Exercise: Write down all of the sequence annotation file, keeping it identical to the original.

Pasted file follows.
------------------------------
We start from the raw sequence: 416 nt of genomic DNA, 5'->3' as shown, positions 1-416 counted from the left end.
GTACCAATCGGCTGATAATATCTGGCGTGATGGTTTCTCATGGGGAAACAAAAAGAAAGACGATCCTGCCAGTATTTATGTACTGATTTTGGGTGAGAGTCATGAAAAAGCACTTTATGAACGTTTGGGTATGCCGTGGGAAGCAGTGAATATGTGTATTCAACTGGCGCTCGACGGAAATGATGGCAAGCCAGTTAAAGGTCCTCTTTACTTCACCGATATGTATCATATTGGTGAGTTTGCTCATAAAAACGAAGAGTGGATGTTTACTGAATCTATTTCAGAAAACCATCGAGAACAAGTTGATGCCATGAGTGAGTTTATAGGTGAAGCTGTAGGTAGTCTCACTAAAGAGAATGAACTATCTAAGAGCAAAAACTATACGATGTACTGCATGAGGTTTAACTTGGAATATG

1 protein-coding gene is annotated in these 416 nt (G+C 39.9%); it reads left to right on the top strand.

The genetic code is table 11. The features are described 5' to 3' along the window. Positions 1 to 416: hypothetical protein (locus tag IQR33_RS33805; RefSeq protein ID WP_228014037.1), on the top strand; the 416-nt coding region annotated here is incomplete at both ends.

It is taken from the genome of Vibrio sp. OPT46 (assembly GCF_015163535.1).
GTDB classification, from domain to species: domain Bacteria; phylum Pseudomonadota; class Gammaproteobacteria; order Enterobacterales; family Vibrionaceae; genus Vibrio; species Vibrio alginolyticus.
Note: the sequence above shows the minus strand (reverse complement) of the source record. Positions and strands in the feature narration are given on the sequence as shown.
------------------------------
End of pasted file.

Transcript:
We start from the raw sequence: 416 nt of genomic DNA, 5'->3' as shown, positions 1-416 counted from the left end.
GTACCAATCGGCTGATAATATCTGGCGTGATGGTTTCTCATGGGGAAACAAAAAGAAAGACGATCCTGCCAGTATTTATGTACTGATTTTGGGTGAGAGTCATGAAAAAGCACTTTATGAACGTTTGGGTATGCCGTGGGAAGCAGTGAATATGTGTATTCAACTGGCGCTCGACGGAAATGATGGCAAGCCAGTTAAAGGTCCTCTTTACTTCACCGATATGTATCATATTGGTGAGTTTGCTCATAAAAACGAAGAGTGGATGTTTACTGAATCTATTTCAGAAAACCATCGAGAACAAGTTGATGCCATGAGTGAGTTTATAGGTGAAGCTGTAGGTAGTCTCACTAAAGAGAATGAACTATCTAAGAGCAAAAACTATACGATGTACTGCATGAGGTTTAACTTGGAATATG

1 protein-coding gene is annotated in these 416 nt (G+C 39.9%); it reads left to right on the top strand.

The genetic code is table 11. The features are described 5' to 3' along the window. Positions 1 to 416: hypothetical protein (locus tag IQR33_RS33805; RefSeq protein ID WP_228014037.1), on the top strand; the 416-nt coding region annotated here is incomplete at both ends.

It is taken from the genome of Vibrio sp. OPT46 (assembly GCF_015163535.1).
GTDB classification, from domain to species: domain Bacteria; phylum Pseudomonadota; class Gammaproteobacteria; order Enterobacterales; family Vibrionaceae; genus Vibrio; species Vibrio alginolyticus.
Note: the sequence above shows the minus strand (reverse complement) of the source record. Positions and strands in the feature narration are given on the sequence as shown.